Miss Gunning's Reel
X:1 T:Miss Gunning’s M:C| L:1/8 B:Thompson’s Compleat Collection of 200 Favourite Country Dances, vol. 1 (London, 1757) Z:Transcribed and edited by Fynn Titford-Mock, 2007 Z:abc’s:AK/Fiddler’s Companion K:A c2 BA (G/A/B) ED|CEAc BE E2|c2 BA (G/A/B) Ed|(c/d/e) EB cA A2:| |:aAaA aA A2|(G/A/B) TB2 (G/A/B) TB2|aAaA aA AB|c2 BA EA A2:| |:ceTfe ceTfe|fedc BE TE2|ceTfe ceTfe|fefg aA A2:||
MISS GUNNING'S FANCY REEL. AKA and see "Contradiction Reel (1) (The)." AKA - "Miss Gunning's Fancy." English (originally), Scottish, Irish, Canadian; Reel. England, Northumberland. Canada, Cape Breton. A Major (Cole, Marshall): B Flat Major (Vickers). Standard tuning (fiddle). ABBCD (Cole): AABBCC (Marshall, Vickers): ABCCD (Kerr). The tune is sometimes credited to William Marshall (1748-1833) due to its inclusion in Marshall’s Kinrara Collection (1800), really only a sheet printed on both sides. Marshall’s tune “Kinrara” appears along with another tune by the Duke of Gordon and some ‘filler’ tunes, of which “Miss Gunning’s” is one. It is unlikely that Marshall composed it however, for it appears in William Vickers’ Northumbrian manuscript collection of 1770, when Marshall was only age 22. "Vicker's setting is less developed, the others being in A (Major) and making effective use of the open 'a' string of the fiddle, but his syncopation is noteworthy" (Seattle). In fact, the earliest publications predate Vickers, for it appears in Thompson’s 1st Collection of 200 Country Dances (London, c. 1758, reissued in c. 1764 and c. 1780), David Rutherford’s 1st Collection of 200 Country Dances (c. 1756), and John Johnson’s 6th Volume of 200 Country Dances (c. 1751)—Marshall would have been a baby. The melody also appears in Longman and Broderip's 2nd Collection, London, c. 1792. See “Contradiction Reel (1) (The)” for Irish, American and Canadian versions, generally more elaborate variations.
It turns out that there were actually two Miss Gunnings--sisters Maria (1732-1760) and Elizabeth (1734-1790), who in the early 1750’s became the toast of London and whose rags-to-riches story that captured the imagination of Georgian-era Britain. They were the daughters of John and Bridget Gunning of Castle Coote, County Roscommon, the grand-daughters of Theobald Burke, 6th Viscount Mayo, on their mother’s side. Interestingly, the girls were the great-great-great granddaughters of the female Irish pirate Grace O’Malley, one of the few men or women who successfully stood up to Queen Elizabeth I, and a grand story in itself. However, the Irish family had fallen on very hard times, especially when the girls were young, and as they grew they dreamed of taking to the stage. Even when young they were known as ‘the handsomest women alive’, blessed with wit and grace, and it was said their fine complexions came from taking the waters of St. Brigid’s Well at St. Brigid’s Church in Roscommon. When they were first presented to the Lord Lieutenant, at Dublin Castle, a kindly woman named Peg Woffington had to lend them the clothes in which to appear.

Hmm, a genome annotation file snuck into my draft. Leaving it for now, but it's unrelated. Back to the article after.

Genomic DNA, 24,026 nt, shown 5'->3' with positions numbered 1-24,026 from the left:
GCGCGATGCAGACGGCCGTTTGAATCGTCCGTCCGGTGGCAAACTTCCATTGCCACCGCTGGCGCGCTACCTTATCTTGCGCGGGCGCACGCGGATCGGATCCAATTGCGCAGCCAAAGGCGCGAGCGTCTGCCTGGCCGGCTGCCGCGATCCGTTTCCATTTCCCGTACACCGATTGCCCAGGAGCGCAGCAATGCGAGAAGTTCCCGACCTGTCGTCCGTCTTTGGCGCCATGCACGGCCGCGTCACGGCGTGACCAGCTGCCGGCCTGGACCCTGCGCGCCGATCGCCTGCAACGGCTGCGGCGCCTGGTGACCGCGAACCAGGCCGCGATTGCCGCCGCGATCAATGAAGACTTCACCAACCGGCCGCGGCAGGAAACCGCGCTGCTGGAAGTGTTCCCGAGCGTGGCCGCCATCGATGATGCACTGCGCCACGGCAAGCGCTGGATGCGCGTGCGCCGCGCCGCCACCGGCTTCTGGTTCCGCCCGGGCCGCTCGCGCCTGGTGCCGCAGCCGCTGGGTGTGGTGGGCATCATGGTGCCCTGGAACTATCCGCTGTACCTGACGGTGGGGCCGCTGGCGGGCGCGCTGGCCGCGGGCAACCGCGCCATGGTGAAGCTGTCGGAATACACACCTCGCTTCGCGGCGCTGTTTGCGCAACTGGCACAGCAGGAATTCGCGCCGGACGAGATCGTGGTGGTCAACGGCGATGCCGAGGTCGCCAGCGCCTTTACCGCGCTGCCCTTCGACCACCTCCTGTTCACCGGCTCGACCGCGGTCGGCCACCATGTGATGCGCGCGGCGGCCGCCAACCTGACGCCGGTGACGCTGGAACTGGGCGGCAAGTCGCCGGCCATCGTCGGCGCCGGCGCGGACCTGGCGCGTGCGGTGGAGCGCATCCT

Instead of a career on the stage, however, they traveled to London, where they soon became as renowned there as they had been in Ireland. During the Gunnings’ hey-day in the early 1750’s, high and low, rich and poor, worshipped at the shrines of these Venuses. They were mobbed at their doors by the multitude eager to catch a sight of them and crowds would descend upon London theaters at the rumor that the sisters would attend that night. Within one year of their arrival they skillfully parlayed their celebrated beauty into marriages to the most eligible and noble bachelors in Britain. Maria married an earl in 1752 and became Lady Coventry, while Elizabeth followed with a wedding a month after her older sister Maria, and became the Duchess of Hamilton. Not only were the marriages social coups for the once-destitute sisters but they both re-established their fortunes, as their husbands were counted among the richest families in the country. The fame of these matches was such that in Ireland, according to Horace Walpole, a common blessing of the beggarwomen was:-" May the luck of the Gunnings attend you !" One London gossip wrote in a letter (with all the fervor of a romance novel):